Northwestern University Feinberg School of Medicine

Department of Pediatrics

Neonatology Fellowship

The Division of Neonatology in the Department of Pediatrics at Northwestern University's Feinberg School of Medicine trains fellows to become both excellent clinicians and academic neonatologists. The division offers a three-year Neonatal-Perinatal Medicine Fellowship Training Program accredited by the Residency Review Committee for Pediatrics. The program accepts three fellows each year. In the following sections, you will find an overview of our program, rotation descriptions, and information on how to apply to our program.

Clinical Experience

Fellows spend 12 months on service, gaining a broad range of clinical experience at the affiliated hospitals of the McGaw Medical Center of Northwestern University.  Thirty academic neonatologists direct patient care and provide education at Lurie Children's and Northwestern Medicine (NM) - Prentice Women's Hospital. The NICUs of both hospitals provide training for Northwestern pediatric residents, who receive experience in neonatology as a component of their residency program. Overall, the two hospitals serve a wide referral area of more than 36,000 deliveries from a variety of socioeconomic groups. The Lurie Children's and NM sites participate in national collaborative neonatal clinical trials as well as are involved in the Maternal-Fetal Medicine Service.

The NICU of Ann & Robert H. Lurie Children's Hospital of Chicago (Lurie Children's) is located in on the Streeterville campus of Northwestern University Feinberg School of Medicine and has more than 550 annual admissions. All infants at the hospital are outborn, and Lurie Children's provides all aspects of medical and surgical neonatal intensive care. The hospital receives referrals for multiple indications including cardiac, surgical, and liver failure from the Chicago metropolitan area as well as greater Illinois and other states. The NICU is also a regional ECMO referral center. High-risk infants are followed by the NICU team after discharge in the NICU Follow Up Clinic. Lurie Children's NICU also features neonatal nurse practitioners to assist with patient care of critically-ill newborn infants.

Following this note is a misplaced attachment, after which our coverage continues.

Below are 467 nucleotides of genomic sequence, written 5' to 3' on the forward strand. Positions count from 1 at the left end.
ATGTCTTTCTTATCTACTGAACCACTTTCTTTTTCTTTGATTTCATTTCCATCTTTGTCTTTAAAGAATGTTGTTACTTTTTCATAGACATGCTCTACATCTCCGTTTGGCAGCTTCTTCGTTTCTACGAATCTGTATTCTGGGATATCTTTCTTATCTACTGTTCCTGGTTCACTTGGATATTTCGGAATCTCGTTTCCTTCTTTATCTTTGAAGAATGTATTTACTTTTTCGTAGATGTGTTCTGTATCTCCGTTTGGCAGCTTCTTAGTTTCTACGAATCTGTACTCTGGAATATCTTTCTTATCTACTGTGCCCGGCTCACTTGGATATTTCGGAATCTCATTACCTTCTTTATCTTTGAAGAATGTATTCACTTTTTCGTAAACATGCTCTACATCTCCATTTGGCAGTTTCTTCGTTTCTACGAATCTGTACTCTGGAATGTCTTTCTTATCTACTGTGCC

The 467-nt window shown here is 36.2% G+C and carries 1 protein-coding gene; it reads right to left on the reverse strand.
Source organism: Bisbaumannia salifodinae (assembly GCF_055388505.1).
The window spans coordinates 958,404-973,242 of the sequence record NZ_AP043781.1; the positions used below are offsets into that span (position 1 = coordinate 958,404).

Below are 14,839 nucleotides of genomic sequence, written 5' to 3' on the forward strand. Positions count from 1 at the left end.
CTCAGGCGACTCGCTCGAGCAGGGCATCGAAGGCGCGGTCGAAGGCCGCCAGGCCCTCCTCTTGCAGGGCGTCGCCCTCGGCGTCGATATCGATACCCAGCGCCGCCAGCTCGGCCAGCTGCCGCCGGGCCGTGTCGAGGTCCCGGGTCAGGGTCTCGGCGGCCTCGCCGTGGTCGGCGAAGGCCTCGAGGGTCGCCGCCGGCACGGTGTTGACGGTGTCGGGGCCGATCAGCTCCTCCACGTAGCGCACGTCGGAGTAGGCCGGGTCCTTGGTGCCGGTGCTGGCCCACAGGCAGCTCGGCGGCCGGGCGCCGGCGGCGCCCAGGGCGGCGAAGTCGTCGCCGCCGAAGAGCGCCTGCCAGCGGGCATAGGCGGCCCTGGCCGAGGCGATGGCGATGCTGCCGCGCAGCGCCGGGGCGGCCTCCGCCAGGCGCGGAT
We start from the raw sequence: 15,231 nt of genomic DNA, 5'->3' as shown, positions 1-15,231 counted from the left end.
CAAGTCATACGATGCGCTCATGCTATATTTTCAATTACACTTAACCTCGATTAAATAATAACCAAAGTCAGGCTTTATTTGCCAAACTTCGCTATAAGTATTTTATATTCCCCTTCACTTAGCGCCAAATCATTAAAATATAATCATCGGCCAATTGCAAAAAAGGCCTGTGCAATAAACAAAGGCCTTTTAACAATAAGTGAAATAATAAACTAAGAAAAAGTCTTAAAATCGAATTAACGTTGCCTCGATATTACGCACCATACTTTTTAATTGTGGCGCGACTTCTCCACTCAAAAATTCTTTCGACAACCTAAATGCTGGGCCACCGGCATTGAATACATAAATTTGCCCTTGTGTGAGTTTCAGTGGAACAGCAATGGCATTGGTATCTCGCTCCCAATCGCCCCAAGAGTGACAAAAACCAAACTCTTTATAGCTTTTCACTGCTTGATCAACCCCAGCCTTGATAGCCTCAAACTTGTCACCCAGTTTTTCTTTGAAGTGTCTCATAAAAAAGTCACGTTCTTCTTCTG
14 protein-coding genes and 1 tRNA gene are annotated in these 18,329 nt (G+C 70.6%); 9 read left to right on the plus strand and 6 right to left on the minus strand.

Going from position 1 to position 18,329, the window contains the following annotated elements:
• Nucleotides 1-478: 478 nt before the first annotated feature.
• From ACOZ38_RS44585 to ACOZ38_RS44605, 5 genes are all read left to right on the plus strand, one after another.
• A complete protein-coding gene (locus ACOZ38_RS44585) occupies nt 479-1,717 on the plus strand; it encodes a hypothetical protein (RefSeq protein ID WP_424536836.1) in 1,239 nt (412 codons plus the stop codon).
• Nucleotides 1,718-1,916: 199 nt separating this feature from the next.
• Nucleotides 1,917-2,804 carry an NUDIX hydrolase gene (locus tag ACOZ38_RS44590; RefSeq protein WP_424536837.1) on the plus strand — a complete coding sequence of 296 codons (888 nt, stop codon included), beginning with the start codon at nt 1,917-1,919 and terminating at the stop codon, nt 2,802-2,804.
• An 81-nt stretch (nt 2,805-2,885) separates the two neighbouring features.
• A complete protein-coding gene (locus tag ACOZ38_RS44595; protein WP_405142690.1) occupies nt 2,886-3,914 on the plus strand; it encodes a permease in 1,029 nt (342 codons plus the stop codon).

The Prentice Women's Hospital at Northwestern Medicine, immediately adjacent to the Lurie Children's facility, has more than 1,000 annual admissions. High-risk obstetrics units associated with Northwestern Memorial provide experience in managing high-risk maternity patients. Pediatric residents and neonatal-perinatal fellows attend high-risk deliveries. Neonatal-perinatal fellows attend weekly conferences with perinatologists and learn to evaluate high-risk obstetrical situations prenatally. A group of thirteen board-certified maternal-fetal specialists direct the obstetrics units. At NMH, training is enhanced through close affiliation with the Maternal-Fetal Medicine Fellowship Program.

Research